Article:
On June 12, Amazon.com (NASDAQ:AMZN) announced a new feature to its Amazon Prime membership called Prime Music. Although some investors might find the development of the company's flagship product exciting, the market reacted by sending the business's shares down nearly 3% to $325.91. Is this a sign that Amazon's add-ons to Prime are diluting shareholder value, or will the company's service be so successful that it could threaten the existence of companies like Sirius XM Holdings (NASDAQ:SIRI) and Pandora Media (NYSE:P)?
Amazon's new service rocks... literally!
By paying the $99 yearly fee, individuals can become members of Amazon Prime. Included in the service is free two-day shipping on over 20 million items, access to over 40,000 movies and television shows via the company's Prime Instant Video service, and the ability to "borrow" more than half a million books through the company's Kindle library.
With over 20 million subscribers at last count, Amazon Prime can be expected to generate at least $2 billion in sales for Amazon this year. As a percentage of sales, this part of the business's operations is surprisingly small at 2% of forecasted revenue for the current fiscal year. Margins have yet to be disclosed on the service because it's too small relative to revenue for Amazon to have to disclose, but more likely than not, the company is using the service as more of a marketing tool designed to bring buyers to its website than anything.
Now, with the addition of Prime Music, Amazon is bringing more than 1 million songs from top artists to its platform. On top of listening to the music you want at no extra charge, Prime Music allows users to create their own library and playlists, listen to the company's pre-set playlists, and receive song recommendations... all with no advertisements. To make things even sweeter, Amazon has made it possible for listeners to play their music on most any device and to download the music for offline listening to avoid data charges.
Will Amazon put Sirius and Pandora out to pasture?
One potential consequence of Prime Music is that it could mean trouble for Sirius and Pandora. Over the past five years, these streaming services have seen their sales soar and, in the case of Sirius, profits rise. Can these businesses stand up to a player whose market power surpasses theirs combined?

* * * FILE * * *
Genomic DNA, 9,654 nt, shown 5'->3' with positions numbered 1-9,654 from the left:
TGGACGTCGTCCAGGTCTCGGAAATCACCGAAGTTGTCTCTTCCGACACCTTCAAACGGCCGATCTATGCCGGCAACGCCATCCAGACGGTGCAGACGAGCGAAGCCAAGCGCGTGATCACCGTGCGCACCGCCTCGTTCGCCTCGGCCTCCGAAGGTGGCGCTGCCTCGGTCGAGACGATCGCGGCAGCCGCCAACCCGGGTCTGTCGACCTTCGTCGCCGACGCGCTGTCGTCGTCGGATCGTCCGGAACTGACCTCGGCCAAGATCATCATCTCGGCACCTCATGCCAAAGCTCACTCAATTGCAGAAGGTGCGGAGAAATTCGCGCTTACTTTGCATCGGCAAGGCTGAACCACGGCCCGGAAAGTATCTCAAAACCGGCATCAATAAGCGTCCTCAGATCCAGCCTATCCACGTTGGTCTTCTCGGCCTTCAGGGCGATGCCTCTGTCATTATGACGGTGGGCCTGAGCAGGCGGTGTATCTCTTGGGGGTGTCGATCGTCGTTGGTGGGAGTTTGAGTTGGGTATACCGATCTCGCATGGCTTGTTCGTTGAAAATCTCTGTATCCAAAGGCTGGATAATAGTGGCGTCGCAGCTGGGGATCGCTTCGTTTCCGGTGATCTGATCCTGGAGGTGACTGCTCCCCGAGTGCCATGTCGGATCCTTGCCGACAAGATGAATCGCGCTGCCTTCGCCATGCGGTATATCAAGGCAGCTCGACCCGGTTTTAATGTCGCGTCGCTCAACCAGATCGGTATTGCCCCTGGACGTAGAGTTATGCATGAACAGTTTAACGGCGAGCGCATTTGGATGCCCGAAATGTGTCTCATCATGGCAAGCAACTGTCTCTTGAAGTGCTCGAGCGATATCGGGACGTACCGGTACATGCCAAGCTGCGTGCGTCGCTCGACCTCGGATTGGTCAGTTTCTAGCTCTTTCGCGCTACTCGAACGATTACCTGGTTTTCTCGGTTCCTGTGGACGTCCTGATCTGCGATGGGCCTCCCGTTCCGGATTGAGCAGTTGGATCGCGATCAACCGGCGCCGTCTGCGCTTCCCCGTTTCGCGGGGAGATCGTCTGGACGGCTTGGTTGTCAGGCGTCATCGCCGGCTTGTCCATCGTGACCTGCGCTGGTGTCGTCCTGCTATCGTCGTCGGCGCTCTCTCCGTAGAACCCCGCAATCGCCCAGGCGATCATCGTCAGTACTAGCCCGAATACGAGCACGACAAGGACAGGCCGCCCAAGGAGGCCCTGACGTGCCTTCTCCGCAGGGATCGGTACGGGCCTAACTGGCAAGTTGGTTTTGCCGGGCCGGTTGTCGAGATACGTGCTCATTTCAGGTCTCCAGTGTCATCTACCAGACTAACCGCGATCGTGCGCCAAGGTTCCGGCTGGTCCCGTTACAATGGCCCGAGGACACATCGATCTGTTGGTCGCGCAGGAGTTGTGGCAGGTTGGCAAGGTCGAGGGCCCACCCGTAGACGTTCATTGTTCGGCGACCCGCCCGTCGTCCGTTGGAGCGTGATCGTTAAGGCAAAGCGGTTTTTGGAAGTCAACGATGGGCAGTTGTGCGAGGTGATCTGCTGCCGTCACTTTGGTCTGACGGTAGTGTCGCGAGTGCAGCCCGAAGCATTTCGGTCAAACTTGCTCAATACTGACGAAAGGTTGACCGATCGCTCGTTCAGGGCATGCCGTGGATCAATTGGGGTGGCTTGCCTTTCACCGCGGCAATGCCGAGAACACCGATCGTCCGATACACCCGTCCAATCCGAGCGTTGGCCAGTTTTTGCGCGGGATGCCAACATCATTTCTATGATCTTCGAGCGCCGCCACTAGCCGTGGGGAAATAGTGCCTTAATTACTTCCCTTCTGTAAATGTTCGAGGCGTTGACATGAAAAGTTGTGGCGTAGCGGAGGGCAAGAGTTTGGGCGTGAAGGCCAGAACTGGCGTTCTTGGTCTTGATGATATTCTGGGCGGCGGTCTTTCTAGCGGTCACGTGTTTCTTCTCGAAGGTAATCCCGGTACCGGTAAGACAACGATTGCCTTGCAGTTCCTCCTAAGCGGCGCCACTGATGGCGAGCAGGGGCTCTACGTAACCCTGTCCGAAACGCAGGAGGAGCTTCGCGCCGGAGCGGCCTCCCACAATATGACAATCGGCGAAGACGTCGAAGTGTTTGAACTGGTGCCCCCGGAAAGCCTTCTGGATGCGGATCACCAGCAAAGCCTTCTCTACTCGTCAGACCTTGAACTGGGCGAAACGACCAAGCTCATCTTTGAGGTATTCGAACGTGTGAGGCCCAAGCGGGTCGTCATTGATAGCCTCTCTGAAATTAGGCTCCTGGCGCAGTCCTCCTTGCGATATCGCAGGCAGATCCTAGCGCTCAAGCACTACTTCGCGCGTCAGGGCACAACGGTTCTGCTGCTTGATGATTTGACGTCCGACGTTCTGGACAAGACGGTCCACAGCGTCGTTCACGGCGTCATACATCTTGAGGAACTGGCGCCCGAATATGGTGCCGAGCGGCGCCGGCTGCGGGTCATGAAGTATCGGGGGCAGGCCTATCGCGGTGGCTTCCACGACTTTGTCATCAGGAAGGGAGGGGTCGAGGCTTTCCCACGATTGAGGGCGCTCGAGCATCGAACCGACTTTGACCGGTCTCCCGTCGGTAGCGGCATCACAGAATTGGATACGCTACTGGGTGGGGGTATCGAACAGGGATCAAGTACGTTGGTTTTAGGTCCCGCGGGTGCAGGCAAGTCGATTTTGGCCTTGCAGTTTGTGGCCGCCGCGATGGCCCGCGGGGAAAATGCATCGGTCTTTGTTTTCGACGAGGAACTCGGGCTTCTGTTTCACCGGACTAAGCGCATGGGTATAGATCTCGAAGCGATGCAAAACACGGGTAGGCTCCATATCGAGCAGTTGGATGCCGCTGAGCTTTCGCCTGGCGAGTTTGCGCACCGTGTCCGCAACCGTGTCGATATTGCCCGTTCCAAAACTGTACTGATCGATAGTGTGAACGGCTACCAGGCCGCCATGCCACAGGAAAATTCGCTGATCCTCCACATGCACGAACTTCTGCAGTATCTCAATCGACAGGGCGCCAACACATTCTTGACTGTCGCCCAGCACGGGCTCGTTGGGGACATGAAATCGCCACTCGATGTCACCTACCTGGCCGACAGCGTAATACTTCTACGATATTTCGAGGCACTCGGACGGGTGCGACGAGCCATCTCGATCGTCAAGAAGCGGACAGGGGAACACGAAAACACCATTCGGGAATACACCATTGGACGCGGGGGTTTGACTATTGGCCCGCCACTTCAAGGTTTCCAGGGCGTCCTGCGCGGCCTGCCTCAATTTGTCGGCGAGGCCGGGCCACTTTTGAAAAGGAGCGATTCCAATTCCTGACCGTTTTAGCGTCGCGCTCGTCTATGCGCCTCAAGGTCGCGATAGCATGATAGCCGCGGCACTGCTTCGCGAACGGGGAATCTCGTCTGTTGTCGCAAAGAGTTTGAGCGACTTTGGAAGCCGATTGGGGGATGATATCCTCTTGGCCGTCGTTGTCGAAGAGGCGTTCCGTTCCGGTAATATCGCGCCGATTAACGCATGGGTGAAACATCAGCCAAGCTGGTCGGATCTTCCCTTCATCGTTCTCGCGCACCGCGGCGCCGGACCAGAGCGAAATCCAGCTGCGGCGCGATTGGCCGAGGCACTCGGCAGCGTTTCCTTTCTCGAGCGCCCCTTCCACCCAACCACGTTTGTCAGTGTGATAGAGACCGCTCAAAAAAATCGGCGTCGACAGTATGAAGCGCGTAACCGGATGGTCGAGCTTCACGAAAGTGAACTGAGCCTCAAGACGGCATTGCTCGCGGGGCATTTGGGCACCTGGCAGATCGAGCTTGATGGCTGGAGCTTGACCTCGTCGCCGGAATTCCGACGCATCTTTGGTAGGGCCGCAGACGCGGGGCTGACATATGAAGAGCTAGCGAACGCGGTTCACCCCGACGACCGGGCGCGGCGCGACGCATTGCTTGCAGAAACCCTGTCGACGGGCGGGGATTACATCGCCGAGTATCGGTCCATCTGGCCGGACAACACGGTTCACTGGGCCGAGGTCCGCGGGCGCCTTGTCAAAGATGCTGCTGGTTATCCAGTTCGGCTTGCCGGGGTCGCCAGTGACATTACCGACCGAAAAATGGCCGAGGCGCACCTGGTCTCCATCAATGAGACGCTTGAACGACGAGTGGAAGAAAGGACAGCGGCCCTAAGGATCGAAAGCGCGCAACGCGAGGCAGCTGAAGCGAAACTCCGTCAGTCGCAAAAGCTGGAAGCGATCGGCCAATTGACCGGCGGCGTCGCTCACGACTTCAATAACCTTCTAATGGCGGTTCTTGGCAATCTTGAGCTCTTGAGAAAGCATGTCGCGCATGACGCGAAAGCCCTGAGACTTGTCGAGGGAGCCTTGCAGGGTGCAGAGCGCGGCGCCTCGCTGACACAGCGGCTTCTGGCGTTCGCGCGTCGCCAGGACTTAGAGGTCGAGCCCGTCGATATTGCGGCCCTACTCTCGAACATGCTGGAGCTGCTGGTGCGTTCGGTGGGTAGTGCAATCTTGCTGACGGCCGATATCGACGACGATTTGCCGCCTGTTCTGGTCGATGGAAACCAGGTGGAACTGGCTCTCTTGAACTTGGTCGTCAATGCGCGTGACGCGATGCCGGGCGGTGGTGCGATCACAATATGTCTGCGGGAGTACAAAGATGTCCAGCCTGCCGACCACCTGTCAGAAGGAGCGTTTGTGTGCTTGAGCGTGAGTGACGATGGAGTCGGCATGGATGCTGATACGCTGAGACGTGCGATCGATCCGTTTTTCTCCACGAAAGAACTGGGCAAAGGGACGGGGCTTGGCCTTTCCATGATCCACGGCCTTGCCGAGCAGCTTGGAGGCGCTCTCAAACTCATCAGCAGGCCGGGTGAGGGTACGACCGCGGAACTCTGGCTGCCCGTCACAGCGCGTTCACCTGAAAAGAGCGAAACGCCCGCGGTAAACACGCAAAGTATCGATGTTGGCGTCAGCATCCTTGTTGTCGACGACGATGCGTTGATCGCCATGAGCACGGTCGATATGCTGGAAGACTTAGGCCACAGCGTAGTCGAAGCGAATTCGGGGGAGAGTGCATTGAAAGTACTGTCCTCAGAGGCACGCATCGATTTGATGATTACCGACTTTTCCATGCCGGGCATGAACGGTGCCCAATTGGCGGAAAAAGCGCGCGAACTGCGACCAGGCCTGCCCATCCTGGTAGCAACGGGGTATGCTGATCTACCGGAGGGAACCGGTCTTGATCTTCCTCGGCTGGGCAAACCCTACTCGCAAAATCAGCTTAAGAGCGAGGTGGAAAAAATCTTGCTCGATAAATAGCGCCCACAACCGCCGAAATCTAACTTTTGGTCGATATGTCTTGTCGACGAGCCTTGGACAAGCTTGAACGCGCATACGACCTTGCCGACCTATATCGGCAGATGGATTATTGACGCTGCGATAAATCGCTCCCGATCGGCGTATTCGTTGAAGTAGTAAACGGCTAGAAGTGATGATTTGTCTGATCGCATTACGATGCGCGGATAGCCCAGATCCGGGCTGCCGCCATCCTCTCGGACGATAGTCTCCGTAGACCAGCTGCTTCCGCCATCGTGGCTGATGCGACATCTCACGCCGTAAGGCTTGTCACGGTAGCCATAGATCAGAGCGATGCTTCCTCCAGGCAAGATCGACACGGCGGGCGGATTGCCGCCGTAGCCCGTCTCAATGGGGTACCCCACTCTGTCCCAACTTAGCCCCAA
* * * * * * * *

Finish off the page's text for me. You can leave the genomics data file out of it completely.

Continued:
Between 2009 and 2013, Pandora saw its revenue soar 674% from $55.2 million to $427.1 million. At the same time, Sirius's top line grew a more modest, but still impressive, 54% from $2.5 billion to $3.8 billion. During this timeframe, Pandora reported a net loss that widened from $16.8 million to $38.1 million as higher sales were offset by the soaring cost of content and growth initiatives. Sirius, however, saw some nice results, with its net loss of $352 million in 2009 turning into a net gain of $377.2 million.
Although Amazon has not provided official subscriber data related to its Prime memberships, the company's statement that its user count has surpassed the 20 million mark means that it's on par with Sirius' 25.6 million base (21.1 million or 82% of whom are paid users.) What's more is the fact that Amazon's service, which includes all of its other perks, is far cheaper than the $119.88 to $199 per year charged by Sirius. Possibly the only positive note for Sirius is that the company has its radios installed in over 50 million vehicles, which may serve as a deterrent from switching to Amazon's platform even in spite of cost-savings.
|Subscribers (millions)||Annual Cost|
|Sirius XM||25.6 (21.1 paid)||$119.88-$199.00|
|Pandora||76.2 (2.1 paid (est))||$36.00|
Because of its revenue composition and the fact that the business has yet to turn a profit, Pandora might be even more susceptible to Amazon's entry into the music space. Currently, the streaming service charges just $36 per year for its Pandora One subscription but at just 18% of sales (versus the 82% of revenue it generates from advertisements), even it could be negatively affected by Prime Music's decision to avoid advertisements.
Right now, Amazon is trying to be everything to everybody. While this is a noble ambition, shareholders appear to see the company's attempts as a distraction from value creation. In the long run, management may prove itself right but it's also possible that shareholders will end up with less money in their pockets if the company cannot use services like Prime Music to generate attractive returns. In the event that investors are wrong about Amazon's move, it could mean trouble for other streaming services like Sirius and Pandora because of the company's market presence and the cost and convenience factors at play.